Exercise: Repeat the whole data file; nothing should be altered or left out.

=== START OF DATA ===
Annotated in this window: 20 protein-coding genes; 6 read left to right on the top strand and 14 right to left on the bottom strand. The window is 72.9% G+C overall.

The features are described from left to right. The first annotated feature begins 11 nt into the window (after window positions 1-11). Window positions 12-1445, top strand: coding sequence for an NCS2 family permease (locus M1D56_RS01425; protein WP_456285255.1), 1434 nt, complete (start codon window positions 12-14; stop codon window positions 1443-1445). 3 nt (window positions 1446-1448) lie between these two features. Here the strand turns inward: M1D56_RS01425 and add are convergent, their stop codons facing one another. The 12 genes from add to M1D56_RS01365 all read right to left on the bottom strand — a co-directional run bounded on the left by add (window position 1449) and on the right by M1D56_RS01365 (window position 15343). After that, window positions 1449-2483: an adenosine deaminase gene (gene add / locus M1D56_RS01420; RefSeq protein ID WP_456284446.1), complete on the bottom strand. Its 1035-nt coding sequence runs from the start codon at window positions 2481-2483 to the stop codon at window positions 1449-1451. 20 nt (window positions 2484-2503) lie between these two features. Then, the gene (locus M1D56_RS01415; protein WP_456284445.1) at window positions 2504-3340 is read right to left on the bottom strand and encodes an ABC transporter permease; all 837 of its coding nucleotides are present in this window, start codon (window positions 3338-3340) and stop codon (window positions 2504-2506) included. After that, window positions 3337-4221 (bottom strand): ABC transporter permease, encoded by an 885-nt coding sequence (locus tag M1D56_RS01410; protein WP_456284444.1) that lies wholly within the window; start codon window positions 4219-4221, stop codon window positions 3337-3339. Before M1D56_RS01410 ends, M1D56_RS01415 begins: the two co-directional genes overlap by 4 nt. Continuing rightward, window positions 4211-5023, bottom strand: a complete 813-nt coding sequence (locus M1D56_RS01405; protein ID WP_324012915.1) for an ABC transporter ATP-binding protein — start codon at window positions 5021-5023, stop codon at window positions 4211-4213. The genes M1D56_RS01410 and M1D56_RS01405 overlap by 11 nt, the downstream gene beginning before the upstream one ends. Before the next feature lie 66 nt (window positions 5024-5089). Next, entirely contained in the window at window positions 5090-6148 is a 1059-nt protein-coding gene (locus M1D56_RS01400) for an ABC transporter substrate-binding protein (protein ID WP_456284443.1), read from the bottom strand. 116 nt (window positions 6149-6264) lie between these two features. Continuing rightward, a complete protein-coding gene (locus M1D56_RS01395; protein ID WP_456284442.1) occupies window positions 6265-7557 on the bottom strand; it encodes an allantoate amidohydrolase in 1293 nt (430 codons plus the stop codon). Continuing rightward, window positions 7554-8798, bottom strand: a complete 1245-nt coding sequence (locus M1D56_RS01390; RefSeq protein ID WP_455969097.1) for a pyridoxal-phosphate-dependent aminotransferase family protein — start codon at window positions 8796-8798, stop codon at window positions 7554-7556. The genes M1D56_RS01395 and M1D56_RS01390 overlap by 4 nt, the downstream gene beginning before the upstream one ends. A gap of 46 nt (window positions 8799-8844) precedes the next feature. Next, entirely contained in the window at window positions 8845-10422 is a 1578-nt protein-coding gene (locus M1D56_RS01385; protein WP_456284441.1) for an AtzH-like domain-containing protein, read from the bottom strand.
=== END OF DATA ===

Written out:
Annotated in this window: 20 protein-coding genes; 6 read left to right on the top strand and 14 right to left on the bottom strand. The window is 72.9% G+C overall.

The features are described from left to right. The first annotated feature begins 11 nt into the window (after window positions 1-11). Window positions 12-1445, top strand: coding sequence for an NCS2 family permease (locus M1D56_RS01425; protein WP_456285255.1), 1434 nt, complete (start codon window positions 12-14; stop codon window positions 1443-1445). 3 nt (window positions 1446-1448) lie between these two features. Here the strand turns inward: M1D56_RS01425 and add are convergent, their stop codons facing one another. The 12 genes from add to M1D56_RS01365 all read right to left on the bottom strand — a co-directional run bounded on the left by add (window position 1449) and on the right by M1D56_RS01365 (window position 15343). After that, window positions 1449-2483: an adenosine deaminase gene (gene add / locus M1D56_RS01420; RefSeq protein ID WP_456284446.1), complete on the bottom strand. Its 1035-nt coding sequence runs from the start codon at window positions 2481-2483 to the stop codon at window positions 1449-1451. 20 nt (window positions 2484-2503) lie between these two features. Then, the gene (locus M1D56_RS01415; protein WP_456284445.1) at window positions 2504-3340 is read right to left on the bottom strand and encodes an ABC transporter permease; all 837 of its coding nucleotides are present in this window, start codon (window positions 3338-3340) and stop codon (window positions 2504-2506) included. After that, window positions 3337-4221 (bottom strand): ABC transporter permease, encoded by an 885-nt coding sequence (locus tag M1D56_RS01410; protein WP_456284444.1) that lies wholly within the window; start codon window positions 4219-4221, stop codon window positions 3337-3339. Before M1D56_RS01410 ends, M1D56_RS01415 begins: the two co-directional genes overlap by 4 nt. Continuing rightward, window positions 4211-5023, bottom strand: a complete 813-nt coding sequence (locus M1D56_RS01405; protein ID WP_324012915.1) for an ABC transporter ATP-binding protein — start codon at window positions 5021-5023, stop codon at window positions 4211-4213. The genes M1D56_RS01410 and M1D56_RS01405 overlap by 11 nt, the downstream gene beginning before the upstream one ends. Before the next feature lie 66 nt (window positions 5024-5089). Next, entirely contained in the window at window positions 5090-6148 is a 1059-nt protein-coding gene (locus M1D56_RS01400) for an ABC transporter substrate-binding protein (protein ID WP_456284443.1), read from the bottom strand. 116 nt (window positions 6149-6264) lie between these two features. Continuing rightward, a complete protein-coding gene (locus M1D56_RS01395; protein ID WP_456284442.1) occupies window positions 6265-7557 on the bottom strand; it encodes an allantoate amidohydrolase in 1293 nt (430 codons plus the stop codon). Continuing rightward, window positions 7554-8798, bottom strand: a complete 1245-nt coding sequence (locus M1D56_RS01390; RefSeq protein ID WP_455969097.1) for a pyridoxal-phosphate-dependent aminotransferase family protein — start codon at window positions 8796-8798, stop codon at window positions 7554-7556. The genes M1D56_RS01395 and M1D56_RS01390 overlap by 4 nt, the downstream gene beginning before the upstream one ends. A gap of 46 nt (window positions 8799-8844) precedes the next feature. Next, entirely contained in the window at window positions 8845-10422 is a 1578-nt protein-coding gene (locus M1D56_RS01385; protein WP_456284441.1) for an AtzH-like domain-containing protein, read from the bottom strand.